Italy is standing tall on its budget for the next fiscal year, despite the European Union’s disapproval of it.
The EU Commission has again rejected Italy’s proposed budget on Wednesday, paving the way for financial sanctions to be applied in the next few months.
The specific bone of contention centers, mostly, on projected budget deficits as a per cent of GDP. The Italian budget deficit works out to 2.4% of GDP, the Italians say, which is well within the 3.0% EU limit; however, the EU Knows Better: the Commission claims the deficit will exceed 3.0% by 2020. Whom to believe….
One indication of integrity is this. Italy’s debt-to-GDP ratio currently stands at 130% of GDP, which is well above the EU-recommended upper bound of 60%. In the Commission’s view, though, that recommendation is an EU mandate, and it’s demanding that Italy also act to reduce its debt-to-GDP ratio.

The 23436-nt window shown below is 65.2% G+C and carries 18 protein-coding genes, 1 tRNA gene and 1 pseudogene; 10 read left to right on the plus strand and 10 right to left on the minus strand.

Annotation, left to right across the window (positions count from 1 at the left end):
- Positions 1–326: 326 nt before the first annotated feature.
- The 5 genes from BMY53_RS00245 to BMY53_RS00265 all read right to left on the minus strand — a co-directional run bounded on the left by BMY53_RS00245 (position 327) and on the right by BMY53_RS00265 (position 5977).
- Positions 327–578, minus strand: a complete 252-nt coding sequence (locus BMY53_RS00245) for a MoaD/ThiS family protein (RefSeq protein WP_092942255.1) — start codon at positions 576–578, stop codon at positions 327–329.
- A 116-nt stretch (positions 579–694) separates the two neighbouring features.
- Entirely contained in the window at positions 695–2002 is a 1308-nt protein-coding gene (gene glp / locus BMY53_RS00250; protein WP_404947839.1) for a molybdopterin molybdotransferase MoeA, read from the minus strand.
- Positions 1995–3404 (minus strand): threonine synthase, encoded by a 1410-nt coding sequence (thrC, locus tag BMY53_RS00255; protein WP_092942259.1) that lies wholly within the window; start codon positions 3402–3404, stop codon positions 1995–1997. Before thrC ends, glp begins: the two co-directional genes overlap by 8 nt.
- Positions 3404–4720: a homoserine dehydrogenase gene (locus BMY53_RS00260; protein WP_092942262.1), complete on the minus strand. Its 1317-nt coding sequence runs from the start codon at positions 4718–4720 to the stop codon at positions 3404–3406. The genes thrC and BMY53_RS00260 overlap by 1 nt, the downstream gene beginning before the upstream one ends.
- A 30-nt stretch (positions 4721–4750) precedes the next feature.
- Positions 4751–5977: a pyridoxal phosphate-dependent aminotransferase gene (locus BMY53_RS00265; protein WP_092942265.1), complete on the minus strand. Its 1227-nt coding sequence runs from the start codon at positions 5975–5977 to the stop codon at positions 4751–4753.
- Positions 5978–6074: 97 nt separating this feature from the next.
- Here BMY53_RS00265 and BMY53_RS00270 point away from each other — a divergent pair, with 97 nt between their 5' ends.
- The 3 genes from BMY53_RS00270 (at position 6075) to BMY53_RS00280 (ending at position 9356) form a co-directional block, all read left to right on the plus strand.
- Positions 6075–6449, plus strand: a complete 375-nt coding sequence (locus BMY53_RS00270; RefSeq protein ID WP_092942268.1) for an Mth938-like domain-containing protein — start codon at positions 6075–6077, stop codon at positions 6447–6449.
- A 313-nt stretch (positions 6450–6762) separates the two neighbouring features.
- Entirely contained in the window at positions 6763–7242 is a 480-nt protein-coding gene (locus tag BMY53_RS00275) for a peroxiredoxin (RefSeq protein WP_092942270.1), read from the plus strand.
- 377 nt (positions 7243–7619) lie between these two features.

Or there will be consequences.
[I]f Italy still fails to comply [on the budget deficit matter], the Commission can apply financial sanctions, which can include fines up to 0.2% of GDP….
Another indication. The EU thinks the Italian government is spending too much, so it will punish the nation by making the Italian government spend even more.
Other member nations need to take notice as they contemplate their own future in the EU.